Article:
• Trisetum ........................................................................................... P. graminis

  • Triticum ........................................................................................... P. graminis

List of Passalora species on Poaceae

Passalora agrostidicola Phengs. & U. Braun, sp. nov.

MycoBank MB811239

(Fig. 39)

Fig. 39
figure39

Passalora agrostidicola (MFLU10-0317, holotype). A. Conidiophore fascicles. B. Conidia. Bar = 10 µm.

Literature: Phengsintham et al. (2013: 103), as Passalora fusimaculans.

Illustration: Phengsintham et al. (2013: 103, figs 50–51), as Passalora fusimaculans.

Diagnosis: Distinguished from all species of Passalora on grasses by the much narrower conidia (1.5–2 µm wide), except for P. fujikuroi, which is mycovellosielloid, i.e. in vivo with solitary conidiophores arising from superficial hyphae.

Description: Leaf spots circular to irregular, 1–5 mm diam, reddish to medium brown in the centre, margin brown to dark brown. Caespituli amphigenous, scattered. Mycelium internal, inconspicuous. Stromata well-developed, substomatal, subglobose, 20–50 µm diam, brown to dark brown, composed of swollen hyphal cells, oval, ellipsoid to angular in outline, wall 0.3–0.5 µm wide. Conidiophores fasciculate, 6–24, arising from substomatal stromata, emerging through stomata, or arising from almost superficial stromatic hyphal aggregations, erect, straight to curved, unbranched, subcylindrical or slightly narrowed towards the tip, 10–52 × 3–5 µm, 0–1-septate, pale to moderately olivaceous-brown, wall 0.3–0.5 µm wide, smooth; conidiogenous cells integrated, terminal or conidiophores reduced to conidiogenous cells, 10–30 µm long, 3–5 µm wide below and 1.5–2 µm above, conidiogenous loci conspicuous, thickened and darkened, 1.5–2 µm diam. Conidia solitary or catenate, in simple chains, cylindrical or subcylindrical, straight to somewhat curved, 18–38 × 1.5–2 µm, 3–4-septate, slightly constricted at the septa, pale olivaceous, wall thin (0.2–0.3 µm), smooth to finely verruculose, both ends subtruncate when catenate, apex bluntly rounded in solitary and primary conidia, apical hila 0.5–0.8 µm wide, basal hila 0.5–1.5 µm wide, somewhat thickened and darkened.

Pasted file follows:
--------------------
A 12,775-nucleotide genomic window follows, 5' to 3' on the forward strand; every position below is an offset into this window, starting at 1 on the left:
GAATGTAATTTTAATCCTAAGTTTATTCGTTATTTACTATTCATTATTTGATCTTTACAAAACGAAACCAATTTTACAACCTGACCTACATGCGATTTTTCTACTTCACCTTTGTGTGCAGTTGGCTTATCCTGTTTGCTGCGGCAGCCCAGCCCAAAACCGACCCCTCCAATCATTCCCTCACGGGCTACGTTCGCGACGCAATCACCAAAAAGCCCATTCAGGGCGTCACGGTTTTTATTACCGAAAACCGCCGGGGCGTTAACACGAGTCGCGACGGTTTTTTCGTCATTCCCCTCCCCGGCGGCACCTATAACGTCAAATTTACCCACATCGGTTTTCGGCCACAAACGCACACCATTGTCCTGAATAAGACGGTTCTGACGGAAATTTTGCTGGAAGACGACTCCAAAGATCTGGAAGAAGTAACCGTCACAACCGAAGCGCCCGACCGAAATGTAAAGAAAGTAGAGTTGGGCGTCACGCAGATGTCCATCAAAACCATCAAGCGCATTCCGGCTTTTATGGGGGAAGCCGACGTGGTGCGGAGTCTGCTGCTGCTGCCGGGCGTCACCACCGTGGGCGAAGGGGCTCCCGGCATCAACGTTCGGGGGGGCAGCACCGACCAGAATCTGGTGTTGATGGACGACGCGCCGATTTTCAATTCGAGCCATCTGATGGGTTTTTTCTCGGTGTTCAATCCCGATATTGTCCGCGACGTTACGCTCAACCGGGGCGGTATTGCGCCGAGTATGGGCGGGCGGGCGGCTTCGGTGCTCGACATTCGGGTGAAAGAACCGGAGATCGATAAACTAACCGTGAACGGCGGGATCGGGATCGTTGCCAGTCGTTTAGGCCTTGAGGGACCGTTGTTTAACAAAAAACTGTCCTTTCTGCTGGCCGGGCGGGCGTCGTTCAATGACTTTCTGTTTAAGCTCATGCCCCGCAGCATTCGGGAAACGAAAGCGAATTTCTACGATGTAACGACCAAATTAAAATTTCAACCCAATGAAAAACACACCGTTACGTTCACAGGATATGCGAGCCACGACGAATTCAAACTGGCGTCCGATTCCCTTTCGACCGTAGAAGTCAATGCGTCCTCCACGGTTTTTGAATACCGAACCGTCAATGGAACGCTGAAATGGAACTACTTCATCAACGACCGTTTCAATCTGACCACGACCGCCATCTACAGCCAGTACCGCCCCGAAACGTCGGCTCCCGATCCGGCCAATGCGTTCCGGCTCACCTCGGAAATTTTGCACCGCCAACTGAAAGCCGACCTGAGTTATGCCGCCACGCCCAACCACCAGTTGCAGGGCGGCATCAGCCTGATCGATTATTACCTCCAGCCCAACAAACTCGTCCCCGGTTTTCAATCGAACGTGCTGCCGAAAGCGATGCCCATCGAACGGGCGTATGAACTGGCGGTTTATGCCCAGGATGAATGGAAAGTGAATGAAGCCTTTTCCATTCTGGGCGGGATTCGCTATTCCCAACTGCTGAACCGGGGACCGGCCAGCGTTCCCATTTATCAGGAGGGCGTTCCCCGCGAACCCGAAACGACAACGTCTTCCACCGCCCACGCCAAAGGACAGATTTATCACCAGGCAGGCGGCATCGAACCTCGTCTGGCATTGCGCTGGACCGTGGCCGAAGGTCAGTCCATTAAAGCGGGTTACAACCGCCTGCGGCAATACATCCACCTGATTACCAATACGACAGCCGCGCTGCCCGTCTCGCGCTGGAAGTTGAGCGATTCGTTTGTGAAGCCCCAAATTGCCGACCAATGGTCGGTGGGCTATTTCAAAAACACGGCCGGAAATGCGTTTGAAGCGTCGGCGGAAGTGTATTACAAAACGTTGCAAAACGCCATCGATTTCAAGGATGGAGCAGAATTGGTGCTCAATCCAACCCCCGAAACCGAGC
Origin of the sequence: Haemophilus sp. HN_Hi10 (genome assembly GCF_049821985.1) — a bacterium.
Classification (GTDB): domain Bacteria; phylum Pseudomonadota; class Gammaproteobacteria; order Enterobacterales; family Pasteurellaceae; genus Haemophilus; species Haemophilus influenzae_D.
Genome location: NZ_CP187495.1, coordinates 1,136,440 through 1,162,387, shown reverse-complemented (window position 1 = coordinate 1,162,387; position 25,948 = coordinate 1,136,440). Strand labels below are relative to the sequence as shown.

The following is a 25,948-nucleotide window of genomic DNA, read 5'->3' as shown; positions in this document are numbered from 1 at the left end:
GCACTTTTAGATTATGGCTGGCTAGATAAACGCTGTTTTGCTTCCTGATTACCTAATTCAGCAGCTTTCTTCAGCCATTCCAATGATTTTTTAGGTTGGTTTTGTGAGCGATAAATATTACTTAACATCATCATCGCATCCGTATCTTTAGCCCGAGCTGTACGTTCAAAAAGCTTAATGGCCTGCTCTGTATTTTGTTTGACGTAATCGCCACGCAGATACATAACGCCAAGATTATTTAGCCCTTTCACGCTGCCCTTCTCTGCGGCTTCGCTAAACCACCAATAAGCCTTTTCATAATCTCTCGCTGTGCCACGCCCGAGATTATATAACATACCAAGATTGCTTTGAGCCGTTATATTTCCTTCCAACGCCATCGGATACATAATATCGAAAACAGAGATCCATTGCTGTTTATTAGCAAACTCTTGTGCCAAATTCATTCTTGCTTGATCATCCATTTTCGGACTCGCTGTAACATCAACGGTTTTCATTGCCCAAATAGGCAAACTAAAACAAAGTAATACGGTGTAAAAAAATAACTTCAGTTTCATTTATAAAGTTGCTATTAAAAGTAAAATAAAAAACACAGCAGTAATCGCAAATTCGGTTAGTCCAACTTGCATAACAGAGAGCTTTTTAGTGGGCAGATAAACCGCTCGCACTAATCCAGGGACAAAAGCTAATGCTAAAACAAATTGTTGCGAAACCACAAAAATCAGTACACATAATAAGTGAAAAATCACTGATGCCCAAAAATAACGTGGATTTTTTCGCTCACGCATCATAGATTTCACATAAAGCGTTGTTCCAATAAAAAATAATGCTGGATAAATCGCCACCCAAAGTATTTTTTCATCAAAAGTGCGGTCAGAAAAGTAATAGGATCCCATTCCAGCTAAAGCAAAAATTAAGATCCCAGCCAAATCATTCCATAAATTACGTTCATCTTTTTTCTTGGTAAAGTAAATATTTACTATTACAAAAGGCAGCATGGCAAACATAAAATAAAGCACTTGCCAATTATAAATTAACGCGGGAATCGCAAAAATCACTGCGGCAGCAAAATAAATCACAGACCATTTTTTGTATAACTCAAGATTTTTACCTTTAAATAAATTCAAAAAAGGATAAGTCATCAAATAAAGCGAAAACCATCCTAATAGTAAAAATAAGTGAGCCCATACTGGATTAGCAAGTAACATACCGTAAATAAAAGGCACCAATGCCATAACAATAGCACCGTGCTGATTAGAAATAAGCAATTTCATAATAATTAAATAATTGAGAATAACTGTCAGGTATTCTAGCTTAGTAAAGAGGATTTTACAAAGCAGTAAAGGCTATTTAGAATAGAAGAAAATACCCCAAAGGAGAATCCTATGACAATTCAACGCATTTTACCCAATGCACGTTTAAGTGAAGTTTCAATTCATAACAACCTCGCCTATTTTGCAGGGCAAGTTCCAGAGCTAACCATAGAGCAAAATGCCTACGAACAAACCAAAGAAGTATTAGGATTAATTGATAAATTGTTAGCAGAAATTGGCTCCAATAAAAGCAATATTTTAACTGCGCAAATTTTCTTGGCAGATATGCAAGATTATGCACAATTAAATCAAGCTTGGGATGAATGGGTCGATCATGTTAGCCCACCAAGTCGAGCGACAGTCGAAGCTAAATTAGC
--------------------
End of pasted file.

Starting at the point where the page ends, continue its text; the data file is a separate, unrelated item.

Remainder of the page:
Holotype: Thailand: Chiang Rai Province: Doi Tung National Park, on living leaves of Agrostis sp., Poaceae (Pooideae, Aveneae), 18 Aug. 2009, P. Phengsintham (MFLU10-0317).

Host range and distribution: Only known from the type collection.

Notes: Phengsintham et al. (2013) identified the type collection of this species as Passalora fusimaculans, including Cercospora agrostidis as a synonym, which is now treated as separate species. Passalora agrostidicola is distinguished from C. agrostidis by its circular to irregular leaf spots, larger stromata, 0–1-septate conidiophores, and shorter and narrower, olivaceous, partly verruculose, cylindrical to subcylindrical conidia. The collection on Agrostis from Thailand is not conspecific with C. agrostidis (as well as C. fusimaculans s. lat.). Based on its pigmented conidia, the fungus from Thailand is better placed in Passalora. Cercospora agrostidis and C. fusimaculans are now treated as species of Cercospora s. str. due to their colourless conidia.

Passalora arthraxonis (Y.L. Guo) U. Braun & Crous, in Crous & Braun, Mycosphaerella and Anam.: 438 (2003)

(Fig. 40)

Fig. 40
figure40

Passalora arthraxonis (HMAS 51952, holotype). A. Conidiophore fascicle. B. Solitary conidiophores arising from superficial hyphae. C. Conidia. Bar = 10 µm.

Basionym: Mycovellosiella arthraxonis Y.L. Guo, Mycosystema 21: 497 (2002).

Literature: Guo et al. (2003: 30–31).

Illustrations: Guo & Xu (2002: 498. fig. 1), Guo et al. (2003: 31, fig. 16).